Beale AFB Trains with U.S. Coast Guard to Save Lives by Saving Seconds

  • Published
  • By Airman 1st Class Colin Smith
  • 9th Reconnaissance Wing Public Affairs

Beale Air Force Base and U.S. Coast Guard Sector San Francisco train to save lives by saving seconds in a Search and Rescue Exercise (SAREX) on Aug. 17 off the coast of Yerba Buena Island, California. Beale AFB’s very own Surveillance, Evasion, Resistance and Escape (SERE) team along with two U-2 pilots and one T-38 pilot worked with the local Coast Guard to practice response to emergency evacuations that result in a water landing.
“Our speed in these emergency situations is critical and the only way to improve the success rate of these water evacuations is to practice them,” said U.S. Air Force Technical Sgt. Neal Troyer, 9th Operations Support Squadron SERE specialist.  
    This annual training helps each branch to ensure that they are performing their best if a real life situation should ever arise. This Joint Service partnership between Beale AFB and the Coast Guard is pertinent to a successful and safe retrieval of the pilot. There is a lot that goes into a training day of this caliber but ensuring each step is clear for every participant helps translate this training into a real life event. 
    When a pilot finds themselves evacuating from an aircraft, there is a small piece of technology that lives in their survival equipment called a beacon. This beacon alerts both the Coast Guard and Beale AFB with the location of the evacuated pilot. The speed of which this beacon communicates with both parties directly affects the speed they can respond. 
    “We always use live beacons in our training as it is the first step to mobilize the help toward the pilot,” said U.S. Air Force Technical Sgt. Alan Downs 9th Operations Support Squadron SERE specialist. “We do everything we can during the training to iron out any kinks in the beacon communication process, you never know a pilot's condition upon landing and that means that minutes or even seconds could be the difference between life and death.”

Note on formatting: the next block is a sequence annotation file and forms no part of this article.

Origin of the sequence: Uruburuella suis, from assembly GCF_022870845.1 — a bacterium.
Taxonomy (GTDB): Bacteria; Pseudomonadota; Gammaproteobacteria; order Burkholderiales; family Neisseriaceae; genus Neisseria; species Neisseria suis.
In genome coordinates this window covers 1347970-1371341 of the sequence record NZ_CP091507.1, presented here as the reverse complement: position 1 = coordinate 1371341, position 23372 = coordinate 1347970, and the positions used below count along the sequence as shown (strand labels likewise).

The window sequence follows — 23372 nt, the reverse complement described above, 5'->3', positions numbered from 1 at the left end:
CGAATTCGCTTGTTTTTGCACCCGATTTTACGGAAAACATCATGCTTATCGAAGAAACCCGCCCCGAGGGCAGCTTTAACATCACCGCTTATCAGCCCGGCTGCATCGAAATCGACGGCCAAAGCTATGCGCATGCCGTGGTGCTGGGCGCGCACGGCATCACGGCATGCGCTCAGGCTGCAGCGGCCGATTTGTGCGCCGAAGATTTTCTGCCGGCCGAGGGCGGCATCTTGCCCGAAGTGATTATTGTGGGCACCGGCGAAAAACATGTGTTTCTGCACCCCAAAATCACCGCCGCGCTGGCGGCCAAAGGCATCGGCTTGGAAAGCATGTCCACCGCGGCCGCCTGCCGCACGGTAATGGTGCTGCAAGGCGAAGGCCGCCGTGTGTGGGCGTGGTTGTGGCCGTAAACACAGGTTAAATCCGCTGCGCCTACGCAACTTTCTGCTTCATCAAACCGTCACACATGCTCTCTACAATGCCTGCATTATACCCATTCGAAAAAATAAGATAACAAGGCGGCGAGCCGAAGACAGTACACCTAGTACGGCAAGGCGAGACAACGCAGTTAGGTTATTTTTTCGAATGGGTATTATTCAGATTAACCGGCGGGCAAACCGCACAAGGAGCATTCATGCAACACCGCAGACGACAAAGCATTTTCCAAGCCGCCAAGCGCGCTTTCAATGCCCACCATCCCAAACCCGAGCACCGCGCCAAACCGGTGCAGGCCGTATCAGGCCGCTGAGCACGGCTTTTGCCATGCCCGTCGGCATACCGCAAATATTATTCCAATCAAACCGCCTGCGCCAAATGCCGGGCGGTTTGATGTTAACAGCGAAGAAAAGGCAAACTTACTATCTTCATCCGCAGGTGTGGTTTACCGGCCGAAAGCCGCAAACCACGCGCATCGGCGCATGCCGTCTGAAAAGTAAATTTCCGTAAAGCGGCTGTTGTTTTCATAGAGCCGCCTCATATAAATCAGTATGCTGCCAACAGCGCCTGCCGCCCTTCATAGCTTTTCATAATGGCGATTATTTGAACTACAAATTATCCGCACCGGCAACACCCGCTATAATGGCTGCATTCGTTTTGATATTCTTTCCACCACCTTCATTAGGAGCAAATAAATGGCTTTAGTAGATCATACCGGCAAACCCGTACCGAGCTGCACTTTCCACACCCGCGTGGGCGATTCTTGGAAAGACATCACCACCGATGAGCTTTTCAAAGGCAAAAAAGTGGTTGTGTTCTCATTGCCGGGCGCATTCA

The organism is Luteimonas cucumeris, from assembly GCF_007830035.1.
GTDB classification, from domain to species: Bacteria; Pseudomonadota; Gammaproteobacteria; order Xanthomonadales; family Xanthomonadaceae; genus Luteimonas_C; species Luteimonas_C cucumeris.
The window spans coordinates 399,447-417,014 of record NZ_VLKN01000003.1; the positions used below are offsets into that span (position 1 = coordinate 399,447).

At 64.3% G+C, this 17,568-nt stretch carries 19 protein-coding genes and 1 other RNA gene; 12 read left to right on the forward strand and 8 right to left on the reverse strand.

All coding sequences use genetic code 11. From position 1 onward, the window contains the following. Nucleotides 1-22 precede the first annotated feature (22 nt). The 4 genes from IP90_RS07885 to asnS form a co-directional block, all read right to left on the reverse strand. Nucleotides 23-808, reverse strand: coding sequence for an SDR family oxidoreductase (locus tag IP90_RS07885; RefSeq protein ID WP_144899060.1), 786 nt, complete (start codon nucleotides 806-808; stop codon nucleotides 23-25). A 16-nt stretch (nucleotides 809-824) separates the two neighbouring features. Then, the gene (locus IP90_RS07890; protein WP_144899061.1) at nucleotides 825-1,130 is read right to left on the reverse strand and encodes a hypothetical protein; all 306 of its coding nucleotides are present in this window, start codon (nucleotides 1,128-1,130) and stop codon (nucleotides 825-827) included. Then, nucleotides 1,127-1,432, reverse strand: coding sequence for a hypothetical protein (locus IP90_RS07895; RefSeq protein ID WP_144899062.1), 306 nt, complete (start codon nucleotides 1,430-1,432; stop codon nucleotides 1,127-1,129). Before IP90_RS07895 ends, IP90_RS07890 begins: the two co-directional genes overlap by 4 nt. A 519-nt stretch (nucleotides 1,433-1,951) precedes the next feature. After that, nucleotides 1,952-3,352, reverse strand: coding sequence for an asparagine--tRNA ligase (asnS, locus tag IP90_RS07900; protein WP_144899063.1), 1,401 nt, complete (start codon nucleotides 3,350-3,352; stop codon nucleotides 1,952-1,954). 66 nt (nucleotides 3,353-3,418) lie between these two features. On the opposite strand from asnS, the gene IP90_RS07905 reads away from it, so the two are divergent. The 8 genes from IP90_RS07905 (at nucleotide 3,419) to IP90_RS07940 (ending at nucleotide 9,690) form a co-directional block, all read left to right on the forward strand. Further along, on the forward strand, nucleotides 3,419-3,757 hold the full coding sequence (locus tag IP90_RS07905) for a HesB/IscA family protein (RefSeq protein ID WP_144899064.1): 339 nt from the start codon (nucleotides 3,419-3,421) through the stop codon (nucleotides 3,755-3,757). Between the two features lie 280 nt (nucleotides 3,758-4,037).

This full day of training started with a cold morning on the bay while Beale’s SERE Team placed the U-2 pilots, fully donned in their flight suits, into their life rafts and placed them randomly in the water with active beacons. The Coast Guard mobilized after receiving confirmation that the active beacon was a legitimate call for assistance. The Coast Guard uses the MH65 Dolphin helicopter to move to the location of the pilot, who by this point has activated a device called a sea dye marker that colors the water around their raft making it easier to spot them. The Coast Guard lowers a large basket into the water and the pilot climbs into it, assumes a pre-trained sitting position and waits to be lifted to the helo. After the pilot has been retrieved the Coast Guard brings them back to shore while addressing any emergency needs and delivers them to the eager members of Beale AFB. 
    While this may seem simple, it is pertinent that this training be conducted. Ensuring that these events are addressed and carried through as smoothly as possible heightens the chances of survival for the pilots involved. Without the teamwork between Beale AFB and the Coast Guard this process would prove difficult, but when working in tandem each uses their strengths to ensure the survival and safety of the pilot.